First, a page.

1. Seek counseling – for everyone. If you and your child’s other parent are failing to co-parent amicably, going to counseling or mediation could be beneficial. Perhaps the issues will be resolved, perhaps not – even so, this is more evidence you can use in court to show that you are taking steps to help the situation. If your co-parent refuses, then again, this is another point in your favor. 

Your child may also need to speak with someone, as well. If alienation is, in fact, 

not occurring, then there is something else causing your child to behave in this 

way. Seeking a therapist could help find the underlying cause. In addition, a therapist could also assert their professional opinion in court as a witness if they do believe parental alienation is at play.

  1. Don’t give up. If everything else fails and you are ready to begin taking legal action, don’t let yourself get discouraged and give up on your child. It may be hard to keep fighting when it seems like the other parent has turned them against you, but your child needs you! Keep them in mind when you begin feeling hopeless, and reassure yourself that you have a right to be a part of your child’s life.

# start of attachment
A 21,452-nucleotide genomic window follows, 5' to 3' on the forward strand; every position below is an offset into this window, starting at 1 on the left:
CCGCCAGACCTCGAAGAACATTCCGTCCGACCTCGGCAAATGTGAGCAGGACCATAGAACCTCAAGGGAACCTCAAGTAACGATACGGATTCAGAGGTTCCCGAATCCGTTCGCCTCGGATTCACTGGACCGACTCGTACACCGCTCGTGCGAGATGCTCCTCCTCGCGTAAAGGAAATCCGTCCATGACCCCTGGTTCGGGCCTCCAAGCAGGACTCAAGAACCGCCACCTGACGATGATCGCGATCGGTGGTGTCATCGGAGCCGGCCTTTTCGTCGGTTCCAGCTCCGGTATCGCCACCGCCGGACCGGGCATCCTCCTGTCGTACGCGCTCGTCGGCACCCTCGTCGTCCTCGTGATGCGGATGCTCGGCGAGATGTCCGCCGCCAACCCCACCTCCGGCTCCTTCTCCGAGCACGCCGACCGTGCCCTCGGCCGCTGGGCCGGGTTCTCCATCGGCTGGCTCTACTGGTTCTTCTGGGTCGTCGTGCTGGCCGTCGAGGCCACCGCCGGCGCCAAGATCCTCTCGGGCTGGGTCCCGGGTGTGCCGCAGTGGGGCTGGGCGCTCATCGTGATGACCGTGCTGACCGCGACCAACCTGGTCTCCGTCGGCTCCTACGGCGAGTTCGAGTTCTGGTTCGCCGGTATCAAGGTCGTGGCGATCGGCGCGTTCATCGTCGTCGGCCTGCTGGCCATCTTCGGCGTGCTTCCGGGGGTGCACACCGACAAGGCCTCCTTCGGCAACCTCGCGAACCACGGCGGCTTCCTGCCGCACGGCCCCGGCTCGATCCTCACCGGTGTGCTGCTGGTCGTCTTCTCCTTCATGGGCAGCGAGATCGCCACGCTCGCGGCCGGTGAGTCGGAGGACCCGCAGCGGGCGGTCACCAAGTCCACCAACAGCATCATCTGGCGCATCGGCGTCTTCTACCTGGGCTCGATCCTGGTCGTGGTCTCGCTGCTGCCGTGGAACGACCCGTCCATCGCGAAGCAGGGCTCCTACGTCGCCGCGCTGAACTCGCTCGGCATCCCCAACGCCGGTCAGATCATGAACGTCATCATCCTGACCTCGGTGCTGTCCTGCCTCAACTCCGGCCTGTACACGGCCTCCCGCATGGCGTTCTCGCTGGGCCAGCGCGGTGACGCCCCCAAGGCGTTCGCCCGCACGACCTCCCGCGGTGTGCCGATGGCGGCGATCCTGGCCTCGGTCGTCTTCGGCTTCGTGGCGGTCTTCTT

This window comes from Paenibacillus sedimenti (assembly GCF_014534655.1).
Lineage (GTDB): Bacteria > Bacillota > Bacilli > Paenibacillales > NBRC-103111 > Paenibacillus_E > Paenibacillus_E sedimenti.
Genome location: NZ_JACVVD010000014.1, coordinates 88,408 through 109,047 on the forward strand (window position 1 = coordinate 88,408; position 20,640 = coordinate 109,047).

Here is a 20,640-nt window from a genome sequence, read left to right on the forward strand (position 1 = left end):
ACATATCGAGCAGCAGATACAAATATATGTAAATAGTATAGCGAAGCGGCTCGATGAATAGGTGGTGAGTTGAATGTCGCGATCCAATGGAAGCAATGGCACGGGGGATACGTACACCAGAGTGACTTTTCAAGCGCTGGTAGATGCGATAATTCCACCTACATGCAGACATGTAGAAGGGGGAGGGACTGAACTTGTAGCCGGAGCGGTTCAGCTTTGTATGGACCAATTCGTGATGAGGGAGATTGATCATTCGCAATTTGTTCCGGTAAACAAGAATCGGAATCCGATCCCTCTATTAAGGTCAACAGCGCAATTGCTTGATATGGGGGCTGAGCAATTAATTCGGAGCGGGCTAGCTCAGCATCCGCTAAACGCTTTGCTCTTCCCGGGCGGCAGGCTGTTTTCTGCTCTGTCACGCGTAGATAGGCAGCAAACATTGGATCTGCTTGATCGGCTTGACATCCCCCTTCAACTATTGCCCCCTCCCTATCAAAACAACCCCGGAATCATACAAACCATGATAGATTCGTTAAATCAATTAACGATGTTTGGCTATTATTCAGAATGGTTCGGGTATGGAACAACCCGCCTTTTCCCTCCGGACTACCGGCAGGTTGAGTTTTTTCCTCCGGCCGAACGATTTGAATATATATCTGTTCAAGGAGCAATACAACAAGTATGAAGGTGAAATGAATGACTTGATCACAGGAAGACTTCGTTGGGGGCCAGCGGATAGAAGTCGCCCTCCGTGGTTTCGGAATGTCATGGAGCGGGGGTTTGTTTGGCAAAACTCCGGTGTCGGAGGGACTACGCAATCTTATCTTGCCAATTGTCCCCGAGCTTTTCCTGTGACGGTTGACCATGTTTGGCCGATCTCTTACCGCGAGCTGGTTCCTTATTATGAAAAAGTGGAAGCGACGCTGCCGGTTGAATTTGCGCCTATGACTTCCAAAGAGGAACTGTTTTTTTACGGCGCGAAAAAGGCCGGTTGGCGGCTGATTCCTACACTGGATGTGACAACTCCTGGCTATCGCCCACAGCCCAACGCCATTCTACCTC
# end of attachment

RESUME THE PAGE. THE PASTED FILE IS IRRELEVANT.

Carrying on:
How Can My Family Law Attorney Help Me?

If the behavior is continuing even after you have attempted to correct it, it may be time to consult with your family law attorney. Their role is to first address the alienation that occurred through the repeated custody or visitation violations. You should share the dates of each violation (because you have documented them) and the text or email records of your contact with the other parent regarding the violations. If necessary, they will take your co-parent to court to reevaluate the agreements and modify them. Then, your attorney will address the other forms of alienation, if they exist. This is where your documentation and other records will also work in your favor. 

Hembree Bell Law, PLLC, Is In Your Corner

Our team takes the rights of parents seriously. If you suspect that your child is being alienated from you, don’t wait to take action! We will work to resolve your issues and connect you with the resources you need to heal and rebuild your relationship with your child. Call today to request a free case consultation and get back to making memories with your family.